Are you kidding me?


There are many ways to make a difference in other people’s life. Using lies or the snake oil stratagem isn’t the best strategy.

A man was standing in front of a large map on the wall. Scratching his head, while holding a piece of paper. People were coming his way. Spotting one person, he simply raised his free hand and asked “S’cuse me sir. I’m looking for the Mulberry station. Can you help me?” I was the sir. Listening to his story, it didn’t take long for some bits of it to sound awkward and for the whole thing to fall apart. As it turned out, he wasn’t looking to get to Mulberry station. He was simply looking for some money to buy himself a meal. In less than five minutes he had been able to get my attention, stir a genuine desire to help, trigger some doubts about his real intentions and get my inner voice to say out loud “Are you kidding me?

It didn’t feel good. Having been mislead like that.


Thinking back about this event, it’s easy to say “Next time, people like him won’t get me” or become cynical about anyone asking for help in public. Yet, there were no apparent signs that I was in for being tricked. The man was relatively well dressed, spoke softly and wasn’t pushy at all in his approach. The way he played me was simply by using a tactic that, both, big and small companies have been using way before he stood in front of that large map that day: making a false claim.

In recent memory, Volkswagen and Lumosity (among others) have been accused of false (advertising) claims. [1, 2] This isn’t a new fad or trend. Or something that can be witnessed only in the automotive and software industries. In fact, to “make statements that are incorrect or likely to create a false impression” [3] was a key strategy that any snake oil salesman would use back in the 19th century, while trying to make a living.

The sales techniques, set of arguments and number of channels available to spread a message might have changed over time. The end-result of a false claim, though, hasn’t. Someone still gets fooled to someone else’s own profit.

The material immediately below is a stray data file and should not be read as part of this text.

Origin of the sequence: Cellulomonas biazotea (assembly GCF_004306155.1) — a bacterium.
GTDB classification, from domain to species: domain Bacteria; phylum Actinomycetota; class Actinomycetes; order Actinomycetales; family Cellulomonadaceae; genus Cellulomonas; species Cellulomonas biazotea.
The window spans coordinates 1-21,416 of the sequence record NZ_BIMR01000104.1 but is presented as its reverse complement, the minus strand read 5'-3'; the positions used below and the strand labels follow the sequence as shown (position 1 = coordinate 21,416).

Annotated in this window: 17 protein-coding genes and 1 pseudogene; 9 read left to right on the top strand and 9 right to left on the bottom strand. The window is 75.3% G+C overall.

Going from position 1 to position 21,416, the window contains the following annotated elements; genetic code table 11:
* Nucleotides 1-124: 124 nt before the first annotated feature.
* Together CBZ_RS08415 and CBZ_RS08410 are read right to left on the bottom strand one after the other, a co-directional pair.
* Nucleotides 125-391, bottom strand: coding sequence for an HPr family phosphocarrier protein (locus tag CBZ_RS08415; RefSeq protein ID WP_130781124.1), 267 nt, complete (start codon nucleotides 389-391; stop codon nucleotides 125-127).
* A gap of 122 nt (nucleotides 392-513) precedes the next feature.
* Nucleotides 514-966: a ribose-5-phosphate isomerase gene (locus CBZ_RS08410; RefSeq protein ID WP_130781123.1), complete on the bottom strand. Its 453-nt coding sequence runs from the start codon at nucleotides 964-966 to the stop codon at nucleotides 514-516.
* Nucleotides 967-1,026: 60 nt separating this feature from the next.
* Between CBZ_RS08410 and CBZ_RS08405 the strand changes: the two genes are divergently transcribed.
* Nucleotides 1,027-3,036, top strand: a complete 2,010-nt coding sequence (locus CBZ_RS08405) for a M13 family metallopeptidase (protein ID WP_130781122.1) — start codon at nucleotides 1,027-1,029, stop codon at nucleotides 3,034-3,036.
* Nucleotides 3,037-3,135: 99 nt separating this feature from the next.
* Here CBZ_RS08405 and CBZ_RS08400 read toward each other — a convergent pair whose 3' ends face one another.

A set of reasons for acting like a snake oil salesman seems to have remained the same as well: wanting to be liked (or loved) by others, wanting to make a living, and believing that who we are and what we have to offer isn’t good enough for others. Either to earn their attention, time, trust, affection (love), loyalty or money.

As a car manufacturer, for instance, to earn “environment conscious” car drivers’ monthly payments. (Volkswagen) As a software maker to deserve the trust of people “seeking a way to delay any loss of brain functions or cognitive impairment due to their age”. (Lumosity)

The snake oil stratagem is used by some employers these days as well. So they can attract and secure the working hours of job candidates. Not sure? How many times have you experienced or heard someone say “I was told something during the hiring process… but the reality is (somewhat, very or completely) different.”

Not believing they can earn a client’s money or a potential employee’s trust pushes some companies to start using malpractices… and eventually lie about the truth to others.

Each time ending up deceiving the people they sold the lie to. People who were looking for a genuine solution to their initial problem… but now find themselves with a problem that still needs to be fixed. Atop of a broken trust to repair and possibly a thinner wallet.


As for Mister “Mulberry station”, you have to somehow admire his cleverness. At least for having thought of looking around for the most practical way to get someone’s attention, time and money. Instead of settling in doing like many others: putting a hand forward and asking for spare change.

For sure the tactic he ended up choosing wasn’t the most honest or even the best in terms of outcomes. Because, as I watched him from afar, after I left, he ended up with the same results as with me; first, surprise and disbelief from the person he asked help to, then, rejection and an empty hand.

Now, imagined if instead of using his cleverness to trick people he’d used it to help them. Putting in a lot of honesty and a bit of boldness into it. “Hello sir/mam. My name is ______. I’m a ______ by trade and actively looking for a way to help people. What problem can I help you with these days?” How much of a difference would have it made? Not only in other people’s life but in his own and his pocket as well?


When a false claim is uncovered, it doesn’t only hurt that person’s or company’s reputation and finances that one day. It’s something that has an impact on the future as well. Because those that fooled you will have to put in more efforts than their competitors. So they can prove to you that they are now more trustworthy than the people or companies that didn’t fool you in the past.

Some people and companies never get to survive long enough for being granted a “Second chance”. Will Volkswagen and Lumosity? Time will tell.


There are many ways possible to make a difference in other people’s life or ask for help. Lying about your real intention or using the snake oil stratagem isn’t the best one. Being honest and bold, on the other hand, can have a huge impact. First, in building what Volkswagen (among others) wishes it had never lost from its customers: trust.

When was the last time you felt a modern snake oil salesman attempted to or fooled you?

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Photo credits: Ian Andrew